Soon after the Biden Administration took office, the United States Environmental Protection Agency (“EPA”) issued a Strategic Roadmap highlighting the many ways it planned to “research, restrict, and remediate” per-and poly-fluoroalkyl substances (“PFAS”) during the Administration’s first term.  Among the most significant objectives of the “restrict” and “remediate” portions of the Roadmap were plans to designate certain PFAS as “hazardous substances” under the Comprehensive Environmental Response, Compensation, and Liability Act (“CERCLA”); to establish federal drinking water standards for certain PFAS under the Safe Drinking Water Act (“SDWA”); to develop standards under the Clean Water Act (“CWA”) for wastewater discharges of PFAS from certain industries; and to use authority under the Toxic Substances Control Act (“TSCA”) to ensure “rigorous reviews and appropriate safeguards” of new PFAS production and to issue orders imposing “rigorous safety requirements” as a condition of allowing significant new uses of existing PFAS.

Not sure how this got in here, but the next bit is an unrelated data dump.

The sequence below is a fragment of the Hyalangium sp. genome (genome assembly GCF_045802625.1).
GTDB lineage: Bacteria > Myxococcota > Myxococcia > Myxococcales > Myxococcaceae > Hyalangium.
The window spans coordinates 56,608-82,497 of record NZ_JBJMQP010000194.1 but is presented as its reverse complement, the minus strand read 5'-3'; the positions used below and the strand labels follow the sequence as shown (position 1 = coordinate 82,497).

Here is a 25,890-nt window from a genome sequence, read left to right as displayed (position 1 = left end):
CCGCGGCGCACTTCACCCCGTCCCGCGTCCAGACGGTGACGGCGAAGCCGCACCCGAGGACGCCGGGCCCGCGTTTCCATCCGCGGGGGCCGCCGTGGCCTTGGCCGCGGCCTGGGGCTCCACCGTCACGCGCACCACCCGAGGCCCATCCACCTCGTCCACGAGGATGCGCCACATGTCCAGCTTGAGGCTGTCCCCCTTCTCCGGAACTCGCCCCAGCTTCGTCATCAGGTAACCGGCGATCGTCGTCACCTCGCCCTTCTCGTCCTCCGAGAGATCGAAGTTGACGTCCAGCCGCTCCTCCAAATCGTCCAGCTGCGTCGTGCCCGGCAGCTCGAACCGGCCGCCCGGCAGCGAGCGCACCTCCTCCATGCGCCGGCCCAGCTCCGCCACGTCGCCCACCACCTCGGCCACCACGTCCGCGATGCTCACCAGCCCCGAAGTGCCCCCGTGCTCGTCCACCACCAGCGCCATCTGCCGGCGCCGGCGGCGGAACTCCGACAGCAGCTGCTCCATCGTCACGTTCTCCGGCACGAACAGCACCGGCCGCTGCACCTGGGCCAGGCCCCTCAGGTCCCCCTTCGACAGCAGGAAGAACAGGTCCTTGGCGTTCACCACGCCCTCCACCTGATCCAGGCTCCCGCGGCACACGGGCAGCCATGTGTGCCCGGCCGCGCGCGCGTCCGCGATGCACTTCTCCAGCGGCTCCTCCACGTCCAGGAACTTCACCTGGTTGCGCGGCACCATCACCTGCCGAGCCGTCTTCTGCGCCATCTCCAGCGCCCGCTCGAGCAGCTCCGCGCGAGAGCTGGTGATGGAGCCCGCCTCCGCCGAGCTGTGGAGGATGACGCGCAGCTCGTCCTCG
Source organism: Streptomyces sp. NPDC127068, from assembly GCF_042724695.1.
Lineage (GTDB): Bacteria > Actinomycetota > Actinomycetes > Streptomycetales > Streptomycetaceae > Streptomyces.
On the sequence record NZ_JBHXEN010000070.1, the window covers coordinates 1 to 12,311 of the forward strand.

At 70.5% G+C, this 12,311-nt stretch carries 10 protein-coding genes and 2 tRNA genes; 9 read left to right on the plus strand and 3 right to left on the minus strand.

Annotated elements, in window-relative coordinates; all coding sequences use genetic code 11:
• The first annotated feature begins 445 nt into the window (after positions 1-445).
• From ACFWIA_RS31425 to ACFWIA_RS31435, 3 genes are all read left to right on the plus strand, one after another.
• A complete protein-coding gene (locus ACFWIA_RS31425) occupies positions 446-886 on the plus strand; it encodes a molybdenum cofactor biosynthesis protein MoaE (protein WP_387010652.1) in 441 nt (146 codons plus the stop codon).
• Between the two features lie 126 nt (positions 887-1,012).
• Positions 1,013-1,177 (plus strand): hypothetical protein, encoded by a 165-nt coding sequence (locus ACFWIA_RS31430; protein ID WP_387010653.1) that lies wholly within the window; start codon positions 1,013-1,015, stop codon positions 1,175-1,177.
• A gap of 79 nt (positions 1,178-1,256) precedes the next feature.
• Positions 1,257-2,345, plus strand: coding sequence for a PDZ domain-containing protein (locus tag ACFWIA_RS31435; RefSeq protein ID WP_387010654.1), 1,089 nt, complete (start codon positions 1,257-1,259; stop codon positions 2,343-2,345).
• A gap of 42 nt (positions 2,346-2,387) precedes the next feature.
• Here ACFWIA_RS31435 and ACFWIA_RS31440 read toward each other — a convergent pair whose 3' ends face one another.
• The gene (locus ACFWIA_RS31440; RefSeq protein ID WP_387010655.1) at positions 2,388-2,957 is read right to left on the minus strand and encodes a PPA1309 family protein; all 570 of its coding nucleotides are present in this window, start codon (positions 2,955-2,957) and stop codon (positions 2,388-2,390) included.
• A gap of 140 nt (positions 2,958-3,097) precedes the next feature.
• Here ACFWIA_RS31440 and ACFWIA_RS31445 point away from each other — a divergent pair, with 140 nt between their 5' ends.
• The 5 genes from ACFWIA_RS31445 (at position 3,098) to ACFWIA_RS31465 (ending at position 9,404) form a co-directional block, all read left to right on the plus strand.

EPA is expecting a landmark year in its efforts to “restrict” and “remediate” PFAS.  According to a recently issued Progress Report on the Roadmap, proposed rules to designate certain PFAS as “hazardous substances” under CERCLA and to establish federal drinking water standards for certain PFAS are both expected to be finalized in “early 2024” (see here for a previous post regarding the proposed CERCLA rule). The Progress Report also states, as initially announced in January 2023, that EPA plans to propose new standards for wastewater discharges from landfills, including PFAS, though a timing estimate was not provided. 

The Progress Report also comments on two orders that EPA issued on December 1, 2023, pursuant to its authority under TSCA. The orders, issued to Inhance Technologies LLC (“Inhance”), directed Inhance not to produce certain PFAS that were created in the production of plastic containers manufactured by the company.  In the Progress Report, EPA indicates that these orders were consistent with the objectives of the Roadmap. Inhance has appealed EPA’s orders to the Fifth Circuit Court of Appeals, and the Court has agreed to stay the orders and hear the case on an expedited basis.